What percentage of these people who seem to have a disconnect with their emotions and intellect while posting anonymously on social media are like this in real-life??? I know I have worked with some.Sep 6, '16I love this article. I think that something along this objective should even be implemented in regular in-services, maybe for new hires or semi annually for all staff. It seems like just about anyone, any age, any professional level, etc., could slip up and get drawn into that very unappealing behavior.
It is VERY important for us to display our emotional intelligence on social media. Like you mentioned, we are displaying to the masses. Just as we want to display our competence and maturity in real life to our superiors, peers and families, we also need to portray it as we stand behind the safety veil of the Internet... no matter how anonymous we might be. It still causes a general picture of nurses (or anyone who partakes in this sort of 2nd personality type behavior) that is not so flattering. There are people I know, not nurses, that I've lost respect for after seeing them make complete jerks of themselves on social media. The funny thing is they are otherwise rational or respectable people up until this point. What is it about anonymity that flips this crazy switch in us? It's so silly really... but no one is above ever making a mistake. I'm sure I've conveyed some less than intelligent criticisms over social media. It is it just an important thing to keep in mind though.
We as nurses want to be revered as respectable, able, intelligent, mature and articulate professionals and individuals right?
Not saying that we can't have fun and be super silly when appropriate though!!
The point I like to take from this is, in places such as AN, where a congregation of past/present/future nurses come together in one place, the objective should not be to stir up controversy, but to feed off each others best attributes and grow as a unit. After all... we're all in this together right?!?!Sep 6, '16Also forgot to say how helpful it was that you gave tips on how to conduct ourselves, like the "use I instead of you" point.Sep 6, '16"In social media, it's tempting to shoot from the hip, especially when writing behind an anonymous handle."
Which is why I have a personal rule of not sitting at the computer and logging into allnurses when I know I'm in a less than desirable mood.
Once you submit that comment, it's out there.Sep 6, '16Words are treasures that we sometimes spend much too freely. Used carefully, they bring freedom, peace, contentment. Used carelessly, they can cause terrible destruction. Thank you for your article and the reminder to us all--what we say and how we say it, matters!Sep 7, '16I agree with you, I especially feel bad for new Nurses as some of the replies from seasoned nurses feel harsh and judgemental to me, I feel there is a way to empathise and also get your point across without appearing rigid and uncaring, unfortunatly many nurses experience that at their workplaces I dont feel we have to give them more of that on social media, words to live by "Be Kind" it's really not hard.Sep 7, '16To MY mind it boils down to being a professional in all aspects of your life. Not blaming others, not calling names, taking minor disagreements and making them life threatening confrontations. What you do in print can come back to haunt you. Regardless of how angry one may get, it is my thought that you hang on to your professionalism and dignity best by not slinging remarks back and forth. I recognize that many folks feel that if you do not respond in kind you are felt to be weak. Well so what. If you can hold your head up and not seem a jerk then good for you. Early in my career I did not follow that advice and regretted it. Yes a patient had been sorely and dangerously neglected while another nurse flirted with residents but when I said something in the wrong manner it hurt me more than her. I left that unit because the head RN did nothing to help the situation and it got worse not better. I was so frustrated I could not stand it. That was pre-social media. Imagine if it happened now. I never, ever did that again, I write it down for myself and give it to the supervisor and let them deal with it. If they don't deal with it I go up to the next rung. Also, best to leave work stuff at work. Never, ever broadcast about patient care, co-workers or unit relationships. If you do crazy stuff on off time, best to leave that alone and off social networks too. BONs and work leadership can get wind of stuff and it can hurt you especially if it smacks of something off color or illegal. It's called ethics and professionalism. Need to hold one's self to it.Sep 12, '16Thank you, Nurse Beth! That is extremely good advice, not just for us here on this forum but for all who use any of the social media. It is so disheartening to read some of the nasty sounding responses and subsequent "spats" resulting from just one or two thoughtless remarks. We all want to be viewed as professional, so we need to behave in a professional manner. As you said, once y hit that send button it is out there forever and words, whether written or spoken can cut very deeply.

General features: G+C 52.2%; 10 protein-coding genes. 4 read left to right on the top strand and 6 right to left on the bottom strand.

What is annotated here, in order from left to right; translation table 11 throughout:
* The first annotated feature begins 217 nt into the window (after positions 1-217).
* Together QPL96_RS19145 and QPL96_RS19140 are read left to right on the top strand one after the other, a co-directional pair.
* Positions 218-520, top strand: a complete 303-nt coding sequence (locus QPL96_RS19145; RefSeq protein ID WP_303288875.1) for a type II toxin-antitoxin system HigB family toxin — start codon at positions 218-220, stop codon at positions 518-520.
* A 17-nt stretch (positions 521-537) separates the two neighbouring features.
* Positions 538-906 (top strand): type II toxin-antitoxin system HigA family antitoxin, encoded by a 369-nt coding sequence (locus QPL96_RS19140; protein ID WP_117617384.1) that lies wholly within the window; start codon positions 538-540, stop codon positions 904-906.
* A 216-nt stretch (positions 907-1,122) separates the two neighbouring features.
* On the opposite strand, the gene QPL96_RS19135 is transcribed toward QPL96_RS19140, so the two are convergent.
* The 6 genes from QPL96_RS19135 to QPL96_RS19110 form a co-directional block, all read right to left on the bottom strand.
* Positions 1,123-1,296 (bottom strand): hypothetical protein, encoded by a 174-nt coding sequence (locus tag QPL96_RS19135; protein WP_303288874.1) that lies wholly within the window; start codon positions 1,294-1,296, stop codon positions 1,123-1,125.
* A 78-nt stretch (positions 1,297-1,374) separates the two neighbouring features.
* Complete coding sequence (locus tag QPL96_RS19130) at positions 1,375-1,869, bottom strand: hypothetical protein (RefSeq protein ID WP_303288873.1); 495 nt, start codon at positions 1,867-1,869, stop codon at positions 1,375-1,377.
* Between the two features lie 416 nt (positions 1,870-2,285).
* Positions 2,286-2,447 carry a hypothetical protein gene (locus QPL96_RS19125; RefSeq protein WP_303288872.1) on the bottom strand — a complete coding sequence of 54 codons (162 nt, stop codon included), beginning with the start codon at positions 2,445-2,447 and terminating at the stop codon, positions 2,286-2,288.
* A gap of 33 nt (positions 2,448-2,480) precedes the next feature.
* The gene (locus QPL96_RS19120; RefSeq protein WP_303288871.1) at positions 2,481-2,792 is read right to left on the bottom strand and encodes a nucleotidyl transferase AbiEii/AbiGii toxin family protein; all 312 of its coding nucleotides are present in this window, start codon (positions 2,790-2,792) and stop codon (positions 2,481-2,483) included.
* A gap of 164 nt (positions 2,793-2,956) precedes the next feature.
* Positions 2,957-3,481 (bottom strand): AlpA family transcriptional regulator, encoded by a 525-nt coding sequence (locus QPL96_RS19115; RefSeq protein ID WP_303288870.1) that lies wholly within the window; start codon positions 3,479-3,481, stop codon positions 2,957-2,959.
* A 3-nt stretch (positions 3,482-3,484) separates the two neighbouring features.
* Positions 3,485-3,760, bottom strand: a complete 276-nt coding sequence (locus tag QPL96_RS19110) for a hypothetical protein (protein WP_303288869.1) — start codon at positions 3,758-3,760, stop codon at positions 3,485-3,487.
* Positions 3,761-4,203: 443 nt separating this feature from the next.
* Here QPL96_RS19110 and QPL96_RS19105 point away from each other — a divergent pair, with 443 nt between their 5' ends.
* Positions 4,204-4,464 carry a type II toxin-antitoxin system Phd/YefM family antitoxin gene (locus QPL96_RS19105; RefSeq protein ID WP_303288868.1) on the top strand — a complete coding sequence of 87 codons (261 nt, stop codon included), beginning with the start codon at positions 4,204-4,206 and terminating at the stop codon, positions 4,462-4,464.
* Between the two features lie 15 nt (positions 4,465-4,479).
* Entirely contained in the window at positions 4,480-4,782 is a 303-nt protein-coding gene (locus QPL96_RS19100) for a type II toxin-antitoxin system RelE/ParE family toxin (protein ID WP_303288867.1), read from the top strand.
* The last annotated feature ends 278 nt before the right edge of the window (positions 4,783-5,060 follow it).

Thank you again for this very sensible and wise post!